By Alan Scherstuhl
By Michael Atkinson
By Stephanie Zacharek
By Stephanie Zacharek
By Abby Garnett
By Amy Nicholson
By Alan Scherstuhl
By Inkoo Kang
Doubtless, the adversary that Universal--maker of the new Dante's Peak--is most worried about is Fox's competing Volcano, due out in a few months. But Universal, without cutting corners on the special effects, has managed to be first out of the paddock, which may be all it takes in 1997's lava lottery. The title is clever: Dante Alighieri may also have written Purgatorio and Paradiso, but those volumes left only the faintest footprints on our collective cultural memory. When we hear "Dante's," it's the name Inferno we all automatically supply.
The association is so strong that you wonder why the townspeople of Dante's Peak, the film's setting, ever decided to move there. What did they expect from a place with that name, fer cryin' out loud? Sugarplum fairies? It's Dante's Peak, people. Yer gonna fry!
That's pretty much the message Harry Dalton (Pierce Brosnan), volcanologist with the U.S. Geological Survey, brings to the town of 8,000 after he finds two charbroiled corpses in a local hot spring. Harry, the notes tell us, is "handsome but troubled"--as though the yoking of these two qualities were somehow unusual--the latter because he saw his girlfriend die during the opening credits. (My date was merely mildly nauseated.)
Harry wants to warn the town, but his more cautious superior (Charles Hallahan) overrules him. "Wait till we gather more data," he grumbles. With a team of experts and lots of high-tech gadgetry, Harry hangs around for a week, which gives him time to romance pretty (but troubled) mayor Rachel Wando (Linda Hamilton), who single-handedly raises two children and runs the local cappuccino joint while trying to locate sleazy developers who are stupid enough to invest in a town that sits on a dormant volcano and has Dante in its name.
I'm not much of a volcanologist--I don't even portray one on TV--but if this film is as accurate as the producers claim, that particular "science" is so primitive as to be useless. Harry's team runs tests for a week, and all their instruments suggest that nothing is going to happen. Then all at once they find that the situation has progressed so far that the town's water supply is brown with subterranean crud. How had they managed not to detect some intermediate signs of trouble?
Of course, Harry's instincts have said all along that this one is going to blow, but his stubborn boss has insisted on going by the hard data. All of this has the interesting effect of making the boss seem like an idiot, even though he is, in fact, being perfectly reasonable. I mean, really: He's going to trust Harry's alarmist warnings over the data, knowing that Harry might be just a little jumpy after that fricasseed-fiancee scene? Of course not. Aesthetically, the deck is really stacked against this poor character, because the audience knows something none of the geologists know: We paid $7.50 a pop--and not to see a movie about a dormant volcano! That pup'd better blow and blow big, or we'll be marching up to Universal City and staging our own orgy of mayhem, without special effects.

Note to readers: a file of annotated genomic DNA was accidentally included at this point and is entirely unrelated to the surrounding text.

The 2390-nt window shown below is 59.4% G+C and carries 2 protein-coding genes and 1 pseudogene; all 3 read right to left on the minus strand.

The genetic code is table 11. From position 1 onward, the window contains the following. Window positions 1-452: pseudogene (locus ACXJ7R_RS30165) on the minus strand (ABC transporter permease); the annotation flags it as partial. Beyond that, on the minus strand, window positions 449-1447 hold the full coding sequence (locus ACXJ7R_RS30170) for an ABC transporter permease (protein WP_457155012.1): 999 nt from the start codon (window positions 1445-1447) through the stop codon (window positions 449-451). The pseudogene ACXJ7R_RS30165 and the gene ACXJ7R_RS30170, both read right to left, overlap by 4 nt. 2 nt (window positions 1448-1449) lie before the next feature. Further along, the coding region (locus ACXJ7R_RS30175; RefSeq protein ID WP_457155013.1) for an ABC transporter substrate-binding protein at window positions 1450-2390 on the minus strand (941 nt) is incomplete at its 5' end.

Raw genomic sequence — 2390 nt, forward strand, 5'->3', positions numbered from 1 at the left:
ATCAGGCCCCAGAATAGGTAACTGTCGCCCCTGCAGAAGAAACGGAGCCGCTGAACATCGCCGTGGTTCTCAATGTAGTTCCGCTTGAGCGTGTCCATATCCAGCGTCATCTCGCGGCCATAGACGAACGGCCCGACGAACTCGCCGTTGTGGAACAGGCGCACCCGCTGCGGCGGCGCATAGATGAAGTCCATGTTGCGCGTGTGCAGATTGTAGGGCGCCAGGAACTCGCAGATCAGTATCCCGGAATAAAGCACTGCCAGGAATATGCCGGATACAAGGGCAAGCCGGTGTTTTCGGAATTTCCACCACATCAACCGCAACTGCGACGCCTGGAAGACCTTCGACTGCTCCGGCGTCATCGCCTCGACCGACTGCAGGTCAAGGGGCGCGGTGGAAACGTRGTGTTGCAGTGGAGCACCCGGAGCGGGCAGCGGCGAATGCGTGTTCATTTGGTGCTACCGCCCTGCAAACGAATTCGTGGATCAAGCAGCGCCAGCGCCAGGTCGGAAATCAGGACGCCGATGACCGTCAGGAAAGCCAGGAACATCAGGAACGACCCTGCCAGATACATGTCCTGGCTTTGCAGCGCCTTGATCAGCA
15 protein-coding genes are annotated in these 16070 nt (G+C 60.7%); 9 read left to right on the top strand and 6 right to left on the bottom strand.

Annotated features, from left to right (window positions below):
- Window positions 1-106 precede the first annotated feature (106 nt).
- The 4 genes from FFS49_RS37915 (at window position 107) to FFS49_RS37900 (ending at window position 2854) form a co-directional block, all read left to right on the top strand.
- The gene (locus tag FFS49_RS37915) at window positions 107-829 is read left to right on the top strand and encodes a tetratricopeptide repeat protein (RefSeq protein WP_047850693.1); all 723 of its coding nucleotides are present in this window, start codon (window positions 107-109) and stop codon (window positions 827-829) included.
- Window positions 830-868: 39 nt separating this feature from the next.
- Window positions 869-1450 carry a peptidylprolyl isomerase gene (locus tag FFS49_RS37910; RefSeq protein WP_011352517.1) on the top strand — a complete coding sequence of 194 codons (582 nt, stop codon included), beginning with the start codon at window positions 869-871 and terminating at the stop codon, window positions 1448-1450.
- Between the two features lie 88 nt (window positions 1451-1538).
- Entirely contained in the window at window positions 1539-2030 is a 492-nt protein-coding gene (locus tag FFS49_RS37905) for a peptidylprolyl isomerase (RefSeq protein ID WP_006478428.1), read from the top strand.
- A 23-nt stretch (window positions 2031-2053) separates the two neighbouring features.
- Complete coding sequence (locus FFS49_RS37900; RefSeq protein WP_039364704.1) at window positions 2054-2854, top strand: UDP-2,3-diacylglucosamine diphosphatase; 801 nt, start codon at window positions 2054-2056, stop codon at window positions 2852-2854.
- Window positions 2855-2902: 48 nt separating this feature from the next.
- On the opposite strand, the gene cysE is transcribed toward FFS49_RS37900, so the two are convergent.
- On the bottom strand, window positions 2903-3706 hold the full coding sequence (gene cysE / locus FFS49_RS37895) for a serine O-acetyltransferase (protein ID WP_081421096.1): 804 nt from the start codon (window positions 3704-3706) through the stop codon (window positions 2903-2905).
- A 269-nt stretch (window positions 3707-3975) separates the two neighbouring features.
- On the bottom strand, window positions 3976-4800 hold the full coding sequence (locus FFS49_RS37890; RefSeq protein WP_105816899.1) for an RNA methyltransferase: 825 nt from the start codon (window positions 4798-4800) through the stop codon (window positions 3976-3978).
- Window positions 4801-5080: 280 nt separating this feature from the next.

Of course, the mountain does blow: The last half of the movie has Harry, with Rachel's family in tow, fleeing lava flows, sulfur clouds, shock waves, you name it. In fact, Dante's Peak is sort of a grab-bag disaster film: There are floods, fires, earthquakes, high winds--just about every possible natural threat, all emanating from this one source.
And while it does play some nice tricks and work up a fair head of excitement, its plot and characters are also a grab bag. Harry's fiancee trauma comes from Twister, as does the plot contrivance of having the protagonists sidetracked to rescue grandma; the safety-versus-economic-interests shtick recaps Jaws, as do several specific scenes. Almost every piece of its construction is borrowed from a previous hit; there isn't much originality here.
Director Roger Donaldson has an eclectic, even weird filmography, with such thrillers as No Way Out and Species cheek-by-jowl with Cocktail and Cadillac Man. He can generate suspense without even trying, which made Marie, probably his most obscure American film, particularly interesting: Every scene dripped with foreboding, even though it wasn't remotely supposed to be a thriller. But despite Donaldson's skills, Dante's Peak fizzles toward the end: Its structure is simply self-defeating.
The film establishes a certain rhythm of ever-bigger threats. Then suddenly, it pulls itself in; the characters are pushed into a horrifying but unspectacular situation. We wait for the next big effect, but what we get is a dissolve: Suddenly it's a few days later, and we see the final resolution. These concluding scenes are so abrupt, so totally out of keeping with what has gone before, that they neutralize most of the film's excitement. The script almost literally paints the characters into a corner, then expects us to be thrilled when they tiptoe out after the paint has dried.
Dante's Peak. Written by Leslie Bohem. Directed by Roger Donaldson. Starring Pierce Brosnan, Linda Hamilton, Jeremy Foley, Jamie Renee Smith, Charles Hallahan and Elizabeth Hoffman.
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